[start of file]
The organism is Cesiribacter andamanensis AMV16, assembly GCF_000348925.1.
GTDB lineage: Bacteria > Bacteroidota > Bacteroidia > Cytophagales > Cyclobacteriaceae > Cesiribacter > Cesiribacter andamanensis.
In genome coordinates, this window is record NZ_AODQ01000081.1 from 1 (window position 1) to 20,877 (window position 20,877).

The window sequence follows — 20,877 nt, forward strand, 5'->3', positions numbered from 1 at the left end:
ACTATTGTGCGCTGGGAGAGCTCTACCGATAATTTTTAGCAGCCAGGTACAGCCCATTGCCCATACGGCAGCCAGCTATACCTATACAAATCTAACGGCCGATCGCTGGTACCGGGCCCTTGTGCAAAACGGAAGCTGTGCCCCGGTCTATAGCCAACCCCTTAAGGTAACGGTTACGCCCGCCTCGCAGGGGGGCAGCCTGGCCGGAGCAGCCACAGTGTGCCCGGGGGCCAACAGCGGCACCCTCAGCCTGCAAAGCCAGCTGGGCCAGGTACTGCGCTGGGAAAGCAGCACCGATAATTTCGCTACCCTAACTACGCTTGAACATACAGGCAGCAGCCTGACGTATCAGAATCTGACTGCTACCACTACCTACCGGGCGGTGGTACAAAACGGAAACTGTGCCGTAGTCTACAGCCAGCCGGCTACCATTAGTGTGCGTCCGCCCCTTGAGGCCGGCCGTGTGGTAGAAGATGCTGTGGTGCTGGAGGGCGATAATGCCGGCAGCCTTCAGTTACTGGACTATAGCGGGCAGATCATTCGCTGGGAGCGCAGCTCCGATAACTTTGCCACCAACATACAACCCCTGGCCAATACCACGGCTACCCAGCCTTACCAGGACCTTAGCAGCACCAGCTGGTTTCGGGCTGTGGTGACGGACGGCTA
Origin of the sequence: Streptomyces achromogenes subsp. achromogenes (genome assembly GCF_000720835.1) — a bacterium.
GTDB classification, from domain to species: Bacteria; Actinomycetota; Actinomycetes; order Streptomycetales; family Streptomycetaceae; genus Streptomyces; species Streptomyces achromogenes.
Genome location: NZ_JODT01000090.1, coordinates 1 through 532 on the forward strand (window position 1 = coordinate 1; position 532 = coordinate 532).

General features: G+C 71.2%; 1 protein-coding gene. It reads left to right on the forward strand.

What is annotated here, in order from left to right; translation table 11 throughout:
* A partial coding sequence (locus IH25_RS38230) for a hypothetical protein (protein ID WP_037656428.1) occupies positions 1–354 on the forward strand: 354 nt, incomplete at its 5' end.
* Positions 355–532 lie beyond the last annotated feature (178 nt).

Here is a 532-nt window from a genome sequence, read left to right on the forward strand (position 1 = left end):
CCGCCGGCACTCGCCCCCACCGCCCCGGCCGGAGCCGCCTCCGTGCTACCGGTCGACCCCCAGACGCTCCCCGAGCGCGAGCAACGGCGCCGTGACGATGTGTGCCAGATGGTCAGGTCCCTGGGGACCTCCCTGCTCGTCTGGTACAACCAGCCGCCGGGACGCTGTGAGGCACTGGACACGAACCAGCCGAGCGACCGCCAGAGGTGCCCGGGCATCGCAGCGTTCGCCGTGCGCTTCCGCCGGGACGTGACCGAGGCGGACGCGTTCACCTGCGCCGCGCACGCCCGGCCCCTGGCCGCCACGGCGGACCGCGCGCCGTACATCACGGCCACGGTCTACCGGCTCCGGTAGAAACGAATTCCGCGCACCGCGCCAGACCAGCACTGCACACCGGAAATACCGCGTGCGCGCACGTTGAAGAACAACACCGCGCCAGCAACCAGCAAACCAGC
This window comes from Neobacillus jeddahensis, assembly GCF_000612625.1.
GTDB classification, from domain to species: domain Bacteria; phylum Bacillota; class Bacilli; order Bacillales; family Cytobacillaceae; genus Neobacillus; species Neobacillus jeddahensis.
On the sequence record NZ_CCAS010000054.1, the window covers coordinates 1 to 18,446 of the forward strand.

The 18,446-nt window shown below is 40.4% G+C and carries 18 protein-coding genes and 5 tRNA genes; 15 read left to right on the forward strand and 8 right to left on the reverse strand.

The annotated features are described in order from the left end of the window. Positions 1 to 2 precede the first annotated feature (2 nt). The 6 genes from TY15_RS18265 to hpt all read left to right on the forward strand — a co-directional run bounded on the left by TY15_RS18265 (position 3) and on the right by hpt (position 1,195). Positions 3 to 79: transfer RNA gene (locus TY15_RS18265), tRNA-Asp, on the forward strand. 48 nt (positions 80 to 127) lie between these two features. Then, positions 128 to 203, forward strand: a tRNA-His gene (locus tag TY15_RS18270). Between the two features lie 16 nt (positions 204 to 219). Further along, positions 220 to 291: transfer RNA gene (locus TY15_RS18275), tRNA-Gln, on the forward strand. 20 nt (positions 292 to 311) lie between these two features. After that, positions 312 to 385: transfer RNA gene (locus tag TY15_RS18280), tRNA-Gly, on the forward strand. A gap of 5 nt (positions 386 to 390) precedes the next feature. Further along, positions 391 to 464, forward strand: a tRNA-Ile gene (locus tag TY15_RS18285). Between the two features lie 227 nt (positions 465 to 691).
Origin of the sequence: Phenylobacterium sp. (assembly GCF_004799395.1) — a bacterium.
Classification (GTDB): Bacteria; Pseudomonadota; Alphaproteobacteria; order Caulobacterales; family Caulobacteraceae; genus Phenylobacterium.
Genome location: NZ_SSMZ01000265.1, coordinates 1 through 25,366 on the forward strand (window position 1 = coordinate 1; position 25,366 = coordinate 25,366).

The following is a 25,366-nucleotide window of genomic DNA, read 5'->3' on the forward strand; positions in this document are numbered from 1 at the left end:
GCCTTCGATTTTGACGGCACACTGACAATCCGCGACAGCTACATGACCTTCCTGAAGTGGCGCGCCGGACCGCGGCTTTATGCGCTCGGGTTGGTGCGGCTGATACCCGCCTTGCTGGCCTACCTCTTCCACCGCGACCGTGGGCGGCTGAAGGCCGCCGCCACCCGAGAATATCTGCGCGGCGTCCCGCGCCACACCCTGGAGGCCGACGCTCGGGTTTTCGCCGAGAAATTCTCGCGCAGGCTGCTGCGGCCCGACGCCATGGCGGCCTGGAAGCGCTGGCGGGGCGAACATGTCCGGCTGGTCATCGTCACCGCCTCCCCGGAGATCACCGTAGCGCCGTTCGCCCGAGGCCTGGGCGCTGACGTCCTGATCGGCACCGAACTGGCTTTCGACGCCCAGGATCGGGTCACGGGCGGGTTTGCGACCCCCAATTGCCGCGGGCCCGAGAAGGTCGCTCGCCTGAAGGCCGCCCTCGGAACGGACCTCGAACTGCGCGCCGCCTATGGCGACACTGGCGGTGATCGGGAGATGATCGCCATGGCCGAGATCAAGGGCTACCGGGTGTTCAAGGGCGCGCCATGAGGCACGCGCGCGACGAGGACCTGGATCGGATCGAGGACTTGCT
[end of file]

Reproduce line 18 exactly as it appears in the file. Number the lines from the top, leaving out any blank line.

The 18,446-nt window shown below is 40.4% G+C and carries 18 protein-coding genes and 5 tRNA genes; 15 read left to right on the forward strand and 8 right to left on the reverse strand.